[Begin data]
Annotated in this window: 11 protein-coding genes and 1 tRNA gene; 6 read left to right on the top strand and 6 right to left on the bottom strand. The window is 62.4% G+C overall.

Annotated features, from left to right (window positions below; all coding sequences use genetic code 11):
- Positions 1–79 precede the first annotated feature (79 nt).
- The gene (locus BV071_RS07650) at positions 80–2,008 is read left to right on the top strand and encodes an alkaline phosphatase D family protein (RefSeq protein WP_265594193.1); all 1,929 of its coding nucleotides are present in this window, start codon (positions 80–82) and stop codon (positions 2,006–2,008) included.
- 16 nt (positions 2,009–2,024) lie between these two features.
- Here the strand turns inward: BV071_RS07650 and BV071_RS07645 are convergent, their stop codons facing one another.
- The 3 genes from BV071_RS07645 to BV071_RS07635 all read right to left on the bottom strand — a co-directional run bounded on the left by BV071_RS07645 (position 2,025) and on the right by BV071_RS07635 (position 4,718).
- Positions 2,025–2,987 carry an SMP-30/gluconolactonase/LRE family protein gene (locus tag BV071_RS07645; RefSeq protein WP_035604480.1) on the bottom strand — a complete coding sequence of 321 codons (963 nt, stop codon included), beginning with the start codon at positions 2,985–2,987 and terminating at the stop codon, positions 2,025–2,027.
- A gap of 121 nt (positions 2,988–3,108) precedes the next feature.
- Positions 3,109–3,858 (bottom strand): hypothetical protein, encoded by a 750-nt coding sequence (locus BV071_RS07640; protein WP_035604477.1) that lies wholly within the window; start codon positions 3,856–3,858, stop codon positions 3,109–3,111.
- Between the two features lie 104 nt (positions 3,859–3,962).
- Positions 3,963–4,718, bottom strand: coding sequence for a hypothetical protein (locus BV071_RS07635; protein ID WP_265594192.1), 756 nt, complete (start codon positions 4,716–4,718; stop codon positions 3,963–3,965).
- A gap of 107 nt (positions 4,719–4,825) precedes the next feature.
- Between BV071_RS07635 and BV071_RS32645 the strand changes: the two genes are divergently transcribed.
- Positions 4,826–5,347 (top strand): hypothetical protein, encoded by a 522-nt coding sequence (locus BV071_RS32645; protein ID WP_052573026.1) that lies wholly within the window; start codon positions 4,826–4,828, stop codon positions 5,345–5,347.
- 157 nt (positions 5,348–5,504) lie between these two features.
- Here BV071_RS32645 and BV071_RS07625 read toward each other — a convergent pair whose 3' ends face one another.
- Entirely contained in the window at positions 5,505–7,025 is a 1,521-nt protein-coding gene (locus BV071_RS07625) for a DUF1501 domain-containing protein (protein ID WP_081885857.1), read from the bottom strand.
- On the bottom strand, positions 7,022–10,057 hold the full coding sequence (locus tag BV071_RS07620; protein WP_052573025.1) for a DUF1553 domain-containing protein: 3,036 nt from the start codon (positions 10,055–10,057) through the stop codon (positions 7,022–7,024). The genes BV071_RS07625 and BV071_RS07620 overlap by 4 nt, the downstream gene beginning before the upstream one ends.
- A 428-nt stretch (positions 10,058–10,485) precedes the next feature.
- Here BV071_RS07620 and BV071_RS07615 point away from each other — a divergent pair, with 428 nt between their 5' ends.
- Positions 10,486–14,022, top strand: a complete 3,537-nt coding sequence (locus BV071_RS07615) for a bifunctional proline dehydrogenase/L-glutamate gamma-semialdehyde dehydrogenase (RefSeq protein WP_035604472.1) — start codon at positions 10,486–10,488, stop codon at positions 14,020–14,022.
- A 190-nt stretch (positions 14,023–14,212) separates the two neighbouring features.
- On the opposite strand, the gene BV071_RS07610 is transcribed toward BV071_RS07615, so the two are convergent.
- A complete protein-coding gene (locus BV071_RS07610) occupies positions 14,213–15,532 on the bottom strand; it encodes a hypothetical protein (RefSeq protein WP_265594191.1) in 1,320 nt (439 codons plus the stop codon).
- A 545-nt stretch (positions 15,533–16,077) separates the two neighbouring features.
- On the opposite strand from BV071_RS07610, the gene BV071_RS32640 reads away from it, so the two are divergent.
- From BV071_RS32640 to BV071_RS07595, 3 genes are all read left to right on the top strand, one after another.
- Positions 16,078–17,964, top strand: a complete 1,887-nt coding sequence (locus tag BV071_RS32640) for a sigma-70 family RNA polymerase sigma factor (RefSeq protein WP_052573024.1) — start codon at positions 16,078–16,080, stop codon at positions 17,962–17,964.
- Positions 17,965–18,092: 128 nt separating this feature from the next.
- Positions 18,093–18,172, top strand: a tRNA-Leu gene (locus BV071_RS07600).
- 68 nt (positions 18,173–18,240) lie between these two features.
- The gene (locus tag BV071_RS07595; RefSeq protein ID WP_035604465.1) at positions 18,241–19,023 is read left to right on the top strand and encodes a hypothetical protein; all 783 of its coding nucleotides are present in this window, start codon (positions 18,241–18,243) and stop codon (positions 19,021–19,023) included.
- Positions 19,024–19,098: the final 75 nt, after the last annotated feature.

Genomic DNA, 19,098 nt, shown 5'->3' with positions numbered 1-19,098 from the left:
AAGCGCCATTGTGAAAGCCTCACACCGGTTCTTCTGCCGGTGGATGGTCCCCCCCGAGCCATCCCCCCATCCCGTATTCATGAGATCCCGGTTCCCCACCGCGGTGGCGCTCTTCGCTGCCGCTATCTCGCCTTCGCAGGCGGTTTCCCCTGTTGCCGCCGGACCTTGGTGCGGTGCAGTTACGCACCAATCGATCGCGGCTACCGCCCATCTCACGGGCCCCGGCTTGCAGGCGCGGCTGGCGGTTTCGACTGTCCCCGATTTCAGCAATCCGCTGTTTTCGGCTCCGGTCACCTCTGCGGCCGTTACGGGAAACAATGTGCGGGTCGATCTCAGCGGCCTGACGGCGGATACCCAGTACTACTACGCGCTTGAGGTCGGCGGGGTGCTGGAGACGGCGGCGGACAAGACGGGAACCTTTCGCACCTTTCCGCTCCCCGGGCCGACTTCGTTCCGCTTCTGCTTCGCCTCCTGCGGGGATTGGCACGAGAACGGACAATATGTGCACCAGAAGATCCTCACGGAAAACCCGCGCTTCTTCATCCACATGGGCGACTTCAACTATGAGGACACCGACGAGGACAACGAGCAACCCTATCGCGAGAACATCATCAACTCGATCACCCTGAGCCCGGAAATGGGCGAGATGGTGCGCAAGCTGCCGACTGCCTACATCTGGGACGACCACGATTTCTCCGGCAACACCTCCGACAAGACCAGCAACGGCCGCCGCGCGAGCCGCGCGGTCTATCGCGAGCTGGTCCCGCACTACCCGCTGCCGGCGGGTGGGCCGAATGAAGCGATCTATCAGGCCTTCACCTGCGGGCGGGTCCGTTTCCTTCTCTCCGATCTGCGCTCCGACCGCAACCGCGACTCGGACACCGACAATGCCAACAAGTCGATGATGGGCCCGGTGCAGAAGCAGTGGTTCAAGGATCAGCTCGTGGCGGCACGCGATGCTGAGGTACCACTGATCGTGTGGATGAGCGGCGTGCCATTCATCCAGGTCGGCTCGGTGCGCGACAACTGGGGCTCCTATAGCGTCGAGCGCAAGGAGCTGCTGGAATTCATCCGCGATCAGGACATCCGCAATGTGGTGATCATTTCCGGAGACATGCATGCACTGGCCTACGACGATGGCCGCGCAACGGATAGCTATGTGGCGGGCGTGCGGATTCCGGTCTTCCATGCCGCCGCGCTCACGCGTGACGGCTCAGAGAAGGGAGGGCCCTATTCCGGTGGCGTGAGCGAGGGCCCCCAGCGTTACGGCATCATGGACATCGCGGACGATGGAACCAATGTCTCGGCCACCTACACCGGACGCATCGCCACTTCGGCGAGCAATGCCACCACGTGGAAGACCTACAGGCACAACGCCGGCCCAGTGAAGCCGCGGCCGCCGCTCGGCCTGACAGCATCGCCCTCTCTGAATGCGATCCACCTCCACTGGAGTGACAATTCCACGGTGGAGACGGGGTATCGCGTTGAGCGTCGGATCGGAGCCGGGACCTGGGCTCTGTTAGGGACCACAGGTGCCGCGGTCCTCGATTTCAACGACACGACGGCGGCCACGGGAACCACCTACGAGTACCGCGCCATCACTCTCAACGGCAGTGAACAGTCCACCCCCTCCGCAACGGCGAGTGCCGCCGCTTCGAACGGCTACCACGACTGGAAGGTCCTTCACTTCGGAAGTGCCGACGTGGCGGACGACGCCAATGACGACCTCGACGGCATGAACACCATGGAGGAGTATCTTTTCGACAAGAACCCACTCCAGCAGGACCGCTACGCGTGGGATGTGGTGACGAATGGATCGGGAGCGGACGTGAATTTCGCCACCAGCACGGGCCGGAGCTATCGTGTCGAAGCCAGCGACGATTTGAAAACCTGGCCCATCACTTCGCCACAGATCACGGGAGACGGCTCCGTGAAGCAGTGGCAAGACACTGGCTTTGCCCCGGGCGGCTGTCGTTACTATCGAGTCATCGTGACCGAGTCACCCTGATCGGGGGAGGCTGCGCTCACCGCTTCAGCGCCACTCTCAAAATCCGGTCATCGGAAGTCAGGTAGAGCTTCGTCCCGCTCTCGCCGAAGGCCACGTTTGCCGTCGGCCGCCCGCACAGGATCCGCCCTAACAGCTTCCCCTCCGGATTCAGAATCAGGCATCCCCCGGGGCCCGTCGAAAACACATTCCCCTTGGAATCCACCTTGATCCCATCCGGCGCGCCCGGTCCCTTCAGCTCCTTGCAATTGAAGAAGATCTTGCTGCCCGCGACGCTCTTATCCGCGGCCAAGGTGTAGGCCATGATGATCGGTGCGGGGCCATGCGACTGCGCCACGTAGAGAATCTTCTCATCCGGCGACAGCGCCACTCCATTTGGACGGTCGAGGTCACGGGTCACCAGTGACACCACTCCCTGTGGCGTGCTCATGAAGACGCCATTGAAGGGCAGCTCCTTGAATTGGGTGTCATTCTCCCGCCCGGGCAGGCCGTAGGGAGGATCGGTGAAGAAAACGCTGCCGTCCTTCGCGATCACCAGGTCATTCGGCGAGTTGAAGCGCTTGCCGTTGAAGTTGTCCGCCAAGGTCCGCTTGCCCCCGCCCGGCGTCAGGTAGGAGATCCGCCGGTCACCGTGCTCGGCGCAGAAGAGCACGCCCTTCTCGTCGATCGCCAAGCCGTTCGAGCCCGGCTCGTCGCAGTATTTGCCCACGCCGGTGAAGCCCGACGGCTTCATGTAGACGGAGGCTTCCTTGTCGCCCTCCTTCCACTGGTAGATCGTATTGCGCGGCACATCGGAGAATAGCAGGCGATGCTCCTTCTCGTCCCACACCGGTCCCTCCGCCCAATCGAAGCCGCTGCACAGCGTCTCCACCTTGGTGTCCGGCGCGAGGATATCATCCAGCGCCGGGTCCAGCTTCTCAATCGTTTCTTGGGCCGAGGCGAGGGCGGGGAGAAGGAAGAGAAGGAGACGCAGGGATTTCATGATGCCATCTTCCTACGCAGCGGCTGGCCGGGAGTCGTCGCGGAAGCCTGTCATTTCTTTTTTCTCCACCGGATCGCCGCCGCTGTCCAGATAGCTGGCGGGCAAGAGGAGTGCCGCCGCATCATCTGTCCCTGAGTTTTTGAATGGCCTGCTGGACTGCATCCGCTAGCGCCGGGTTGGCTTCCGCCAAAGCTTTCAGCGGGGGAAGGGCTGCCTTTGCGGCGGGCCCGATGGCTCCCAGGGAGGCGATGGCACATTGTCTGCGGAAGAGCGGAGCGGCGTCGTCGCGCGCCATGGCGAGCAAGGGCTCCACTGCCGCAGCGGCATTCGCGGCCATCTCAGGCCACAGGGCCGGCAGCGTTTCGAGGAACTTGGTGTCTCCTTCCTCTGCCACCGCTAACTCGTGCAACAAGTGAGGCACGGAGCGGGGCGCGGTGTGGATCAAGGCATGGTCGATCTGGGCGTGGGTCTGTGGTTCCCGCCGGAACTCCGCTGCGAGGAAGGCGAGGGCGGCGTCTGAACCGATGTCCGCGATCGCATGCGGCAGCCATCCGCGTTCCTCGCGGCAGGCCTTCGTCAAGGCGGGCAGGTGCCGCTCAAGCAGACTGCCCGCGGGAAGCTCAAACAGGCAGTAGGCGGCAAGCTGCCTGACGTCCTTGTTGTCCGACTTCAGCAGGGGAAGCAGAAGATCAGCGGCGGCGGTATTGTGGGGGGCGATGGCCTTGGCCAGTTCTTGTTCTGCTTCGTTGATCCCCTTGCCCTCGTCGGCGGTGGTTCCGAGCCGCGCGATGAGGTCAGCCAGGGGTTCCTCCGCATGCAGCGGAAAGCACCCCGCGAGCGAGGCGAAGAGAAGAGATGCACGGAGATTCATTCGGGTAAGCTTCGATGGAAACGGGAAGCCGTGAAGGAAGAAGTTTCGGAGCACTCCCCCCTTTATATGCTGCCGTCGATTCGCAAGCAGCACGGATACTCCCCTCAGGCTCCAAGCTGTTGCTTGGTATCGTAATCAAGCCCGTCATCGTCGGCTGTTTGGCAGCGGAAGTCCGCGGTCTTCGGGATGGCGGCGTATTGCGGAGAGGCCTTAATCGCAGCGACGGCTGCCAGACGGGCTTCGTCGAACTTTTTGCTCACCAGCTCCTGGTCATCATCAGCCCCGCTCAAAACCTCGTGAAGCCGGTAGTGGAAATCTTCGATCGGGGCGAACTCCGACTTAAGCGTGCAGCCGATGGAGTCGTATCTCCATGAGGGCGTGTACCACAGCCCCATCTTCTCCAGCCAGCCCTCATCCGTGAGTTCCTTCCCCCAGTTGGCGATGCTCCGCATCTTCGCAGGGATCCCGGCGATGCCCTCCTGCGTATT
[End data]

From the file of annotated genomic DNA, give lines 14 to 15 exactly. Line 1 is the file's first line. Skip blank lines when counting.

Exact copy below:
- Between BV071_RS07635 and BV071_RS32645 the strand changes: the two genes are divergently transcribed.
- Positions 4,826–5,347 (top strand): hypothetical protein, encoded by a 522-nt coding sequence (locus BV071_RS32645; protein ID WP_052573026.1) that lies wholly within the window; start codon positions 4,826–4,828, stop codon positions 5,345–5,347.